For almost the entire duration of an unequal contest, it was solely in Tottenham's gift to sacrifice victory, so emphatic was their superiority. And, such is the fragile nature of the north Londoners, they duly obliged. It was only in the final, frantic few moments when an overhead kick from Fulham's Diomansy Kamara eluded the goalkeeper Paul Robinson that this represented the six-goal thriller the scoreline may suggest. It left Martin Jol to stand, hands on hips, a striking image of despair.
The Spurs manager was not only acutely aware that his side should have placed considerable distance between themselves and their hosts by then, but that his side's failure to finish a task, so ably began, will merely place the question of his job security in high profile once more. Asked if he felt under pressure again, Jol shrugged and declared: "I felt really happy for long spells. I'm amazed that we only left with a point. You could say it was unfortunate, but at 3-2 you have to defend better."
Just what can we make of Spurs? Again, for all their craft, incisive passing, vision and beautifully executed finishing here, it was defensive frailty which cost them victory. The defining moment arrived, with Spurs holding a 3-1 advantage, when the striker Robbie Keane was substituted by Jermain Defoe in the 68th minute.
He had contributed to two goals – and a captain's performance. Keane's chagrin was clear to observe, although Jol insisted: "When Robbie came off, he shook my hand. He said nothing, but he knows that Jermain is an important part of the squad."
Perversely, and against all the evidence, the Dutchman added: "He [Keane] didn't have the best of games – although he was involved in two goals." Whatever Jol's reasoning for the exchange, it appeared to unsettle and unbalance the visitors, and a new-look Fulham, who have signed 15 players since Sanchez's arrival, seized their opportunity.
It was not an auspicious start by either goalkeeper. Antti Niemi had returned to the Fulham goal, replacing Tony Warner who had been guilty of a number of aberrations. It is clearly infectious here. Niemi flapped at a corner from the impressive Gareth Bale, under pressure from the Spurs defender Ricardo Rocha, and the ball fell for his fellow centre-back Younes Kaboul to convert the opener.
Spurs' most important act in the transfer window has probably been to retain Dimitar Berbatov. When he scores, Spurs invariably proceed to victory. It was looking that way again when Keane flicked the ball on to his fellow striker, who despatched a venomous volley past Niemi. Apart from the occasional sortie from Fulham, Spurs overran their hosts in the first period. When Clint Dempsey headed home Simon Davies' corner three minutes before the interval, it gave Fulham a foothold they scarcely deserved.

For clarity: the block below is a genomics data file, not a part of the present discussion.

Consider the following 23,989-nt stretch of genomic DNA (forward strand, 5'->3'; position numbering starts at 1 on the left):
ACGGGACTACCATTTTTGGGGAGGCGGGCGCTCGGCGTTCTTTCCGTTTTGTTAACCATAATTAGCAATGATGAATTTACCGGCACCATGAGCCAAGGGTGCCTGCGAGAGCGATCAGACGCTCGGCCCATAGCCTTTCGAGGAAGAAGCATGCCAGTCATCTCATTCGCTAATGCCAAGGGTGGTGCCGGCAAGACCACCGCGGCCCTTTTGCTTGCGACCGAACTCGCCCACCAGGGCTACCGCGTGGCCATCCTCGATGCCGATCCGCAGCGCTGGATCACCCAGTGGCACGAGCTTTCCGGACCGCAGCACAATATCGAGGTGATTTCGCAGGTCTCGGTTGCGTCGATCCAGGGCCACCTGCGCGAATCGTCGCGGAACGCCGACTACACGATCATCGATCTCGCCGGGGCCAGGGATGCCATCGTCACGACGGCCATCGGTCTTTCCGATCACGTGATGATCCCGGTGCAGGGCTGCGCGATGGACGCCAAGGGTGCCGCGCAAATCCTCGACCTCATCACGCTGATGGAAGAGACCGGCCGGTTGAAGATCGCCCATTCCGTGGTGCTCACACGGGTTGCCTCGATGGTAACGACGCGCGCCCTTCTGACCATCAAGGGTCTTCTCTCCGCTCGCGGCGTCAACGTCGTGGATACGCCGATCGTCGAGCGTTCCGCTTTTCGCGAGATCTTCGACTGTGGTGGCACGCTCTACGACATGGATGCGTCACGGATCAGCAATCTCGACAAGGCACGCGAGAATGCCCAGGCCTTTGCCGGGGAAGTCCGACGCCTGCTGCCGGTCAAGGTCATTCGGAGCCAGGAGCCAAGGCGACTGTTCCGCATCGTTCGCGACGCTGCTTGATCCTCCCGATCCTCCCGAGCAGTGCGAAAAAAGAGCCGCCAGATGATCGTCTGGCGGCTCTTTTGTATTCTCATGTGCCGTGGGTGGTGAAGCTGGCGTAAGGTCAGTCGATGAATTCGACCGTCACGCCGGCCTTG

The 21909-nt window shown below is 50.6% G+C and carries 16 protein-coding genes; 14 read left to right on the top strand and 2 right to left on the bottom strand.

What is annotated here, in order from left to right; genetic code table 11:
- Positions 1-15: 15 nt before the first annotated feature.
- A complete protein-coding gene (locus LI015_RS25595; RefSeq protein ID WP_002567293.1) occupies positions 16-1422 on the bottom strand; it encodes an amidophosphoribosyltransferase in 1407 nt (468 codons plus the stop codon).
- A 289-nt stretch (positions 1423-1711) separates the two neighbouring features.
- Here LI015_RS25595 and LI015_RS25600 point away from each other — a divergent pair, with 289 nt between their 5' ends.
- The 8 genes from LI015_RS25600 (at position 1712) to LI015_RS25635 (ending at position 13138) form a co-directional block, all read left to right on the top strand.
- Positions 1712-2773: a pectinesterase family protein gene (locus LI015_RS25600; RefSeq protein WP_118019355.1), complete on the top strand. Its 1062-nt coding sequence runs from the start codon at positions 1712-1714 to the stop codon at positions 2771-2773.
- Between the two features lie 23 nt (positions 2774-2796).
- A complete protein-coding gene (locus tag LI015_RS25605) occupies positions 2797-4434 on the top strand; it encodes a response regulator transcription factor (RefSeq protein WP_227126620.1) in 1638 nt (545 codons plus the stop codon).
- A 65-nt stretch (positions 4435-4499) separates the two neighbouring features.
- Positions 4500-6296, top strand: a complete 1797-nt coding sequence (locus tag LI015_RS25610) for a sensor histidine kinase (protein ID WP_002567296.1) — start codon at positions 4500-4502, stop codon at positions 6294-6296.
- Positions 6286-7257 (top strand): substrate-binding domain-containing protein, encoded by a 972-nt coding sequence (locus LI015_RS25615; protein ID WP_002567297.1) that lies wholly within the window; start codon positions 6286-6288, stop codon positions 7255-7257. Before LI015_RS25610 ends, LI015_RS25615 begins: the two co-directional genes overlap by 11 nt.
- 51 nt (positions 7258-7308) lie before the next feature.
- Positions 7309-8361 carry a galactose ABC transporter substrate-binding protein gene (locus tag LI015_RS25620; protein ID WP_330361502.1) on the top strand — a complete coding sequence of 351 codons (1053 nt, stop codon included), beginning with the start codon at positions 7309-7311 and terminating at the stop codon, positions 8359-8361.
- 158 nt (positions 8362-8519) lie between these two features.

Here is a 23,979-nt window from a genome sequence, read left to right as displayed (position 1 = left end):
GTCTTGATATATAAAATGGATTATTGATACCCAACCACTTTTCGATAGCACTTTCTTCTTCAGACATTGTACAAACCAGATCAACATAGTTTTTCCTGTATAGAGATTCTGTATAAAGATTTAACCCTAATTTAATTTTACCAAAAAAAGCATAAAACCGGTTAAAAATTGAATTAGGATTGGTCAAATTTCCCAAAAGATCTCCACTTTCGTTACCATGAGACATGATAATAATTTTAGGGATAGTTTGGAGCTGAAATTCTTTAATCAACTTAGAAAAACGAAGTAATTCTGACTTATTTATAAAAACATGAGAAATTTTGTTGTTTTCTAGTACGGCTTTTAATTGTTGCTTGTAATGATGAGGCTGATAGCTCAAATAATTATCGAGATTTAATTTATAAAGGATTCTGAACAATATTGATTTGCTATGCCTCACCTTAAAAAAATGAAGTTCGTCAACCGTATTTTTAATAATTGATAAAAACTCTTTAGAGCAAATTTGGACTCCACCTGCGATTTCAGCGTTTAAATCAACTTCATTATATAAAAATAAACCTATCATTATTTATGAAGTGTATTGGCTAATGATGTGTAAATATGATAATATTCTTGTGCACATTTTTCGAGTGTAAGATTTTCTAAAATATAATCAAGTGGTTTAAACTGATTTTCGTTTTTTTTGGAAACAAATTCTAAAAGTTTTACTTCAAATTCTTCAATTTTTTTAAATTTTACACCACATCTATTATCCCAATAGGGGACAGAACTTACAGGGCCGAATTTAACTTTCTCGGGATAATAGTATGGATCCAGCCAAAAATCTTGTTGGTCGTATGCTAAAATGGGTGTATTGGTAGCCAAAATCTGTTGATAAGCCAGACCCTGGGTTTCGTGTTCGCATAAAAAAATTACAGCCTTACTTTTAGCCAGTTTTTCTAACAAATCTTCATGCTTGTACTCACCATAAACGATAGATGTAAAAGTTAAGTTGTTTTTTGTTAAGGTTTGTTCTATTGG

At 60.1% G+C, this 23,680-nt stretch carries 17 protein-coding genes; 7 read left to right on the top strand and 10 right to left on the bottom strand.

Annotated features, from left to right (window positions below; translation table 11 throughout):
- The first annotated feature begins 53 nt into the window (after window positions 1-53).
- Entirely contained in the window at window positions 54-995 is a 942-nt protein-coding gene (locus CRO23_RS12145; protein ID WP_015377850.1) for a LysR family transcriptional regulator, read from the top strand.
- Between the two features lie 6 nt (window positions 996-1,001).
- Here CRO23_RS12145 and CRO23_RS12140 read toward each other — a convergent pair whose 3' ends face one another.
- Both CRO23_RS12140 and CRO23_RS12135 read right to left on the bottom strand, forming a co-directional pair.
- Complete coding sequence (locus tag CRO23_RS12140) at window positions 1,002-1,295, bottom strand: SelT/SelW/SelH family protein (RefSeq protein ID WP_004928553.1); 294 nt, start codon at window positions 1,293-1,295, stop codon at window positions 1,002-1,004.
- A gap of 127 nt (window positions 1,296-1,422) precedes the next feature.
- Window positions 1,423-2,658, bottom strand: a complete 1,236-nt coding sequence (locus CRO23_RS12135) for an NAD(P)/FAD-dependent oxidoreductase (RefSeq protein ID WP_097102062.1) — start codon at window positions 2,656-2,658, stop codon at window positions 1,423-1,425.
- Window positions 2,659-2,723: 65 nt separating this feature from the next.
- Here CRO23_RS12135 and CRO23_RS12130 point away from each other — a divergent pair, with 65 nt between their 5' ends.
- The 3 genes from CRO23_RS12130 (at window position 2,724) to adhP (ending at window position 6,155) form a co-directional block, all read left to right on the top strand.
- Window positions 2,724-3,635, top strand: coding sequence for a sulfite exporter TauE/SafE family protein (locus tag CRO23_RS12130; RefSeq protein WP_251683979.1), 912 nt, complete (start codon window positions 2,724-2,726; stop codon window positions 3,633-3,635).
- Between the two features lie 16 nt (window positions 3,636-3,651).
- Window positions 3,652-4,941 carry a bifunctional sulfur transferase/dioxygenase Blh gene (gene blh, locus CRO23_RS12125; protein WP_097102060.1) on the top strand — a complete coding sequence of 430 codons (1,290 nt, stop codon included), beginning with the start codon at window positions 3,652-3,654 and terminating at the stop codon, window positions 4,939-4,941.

The Spurs assault continued. Niemi denied Berbatov and Jenas before, from Bale's splendid run and cross, Keane laid the ball off, and the former Fulham man Steed Malbranque struck the post. However, a flowing movement, involving Tom Huddlestone and Keane, culminated in a third goal when the Irishman slipped the ball through a square back-line, offering Bale the opportunity to finish.
Chris Baird acrobatically thwarted Berbatov when Niemi was stranded outside his area, before Keane departed. Then the comeback, which coincided with the arrival of substitute David Healy. Alexei Smertin's speculative attempt deflected off Rocha and looped over Robinson. Victory should still have been Spurs' but Dempsey headed on a throw-in and Kamara connected with deadly accuracy.
When it was suggested the result couldn't conceal the fact that his men were outplayed, Sanchez retorted, wryly: "Quite a good side, Tottenham, aren't they?" He added: "Fulham fans don't expect to beat the likes of Arsenal, Tottenham and Manchester United but they do expect 90 minutes' entertainment, hard graft and a Fulham side giving everything." On that score alone, not even Jol could deny that is what the home faithful received.Reuse content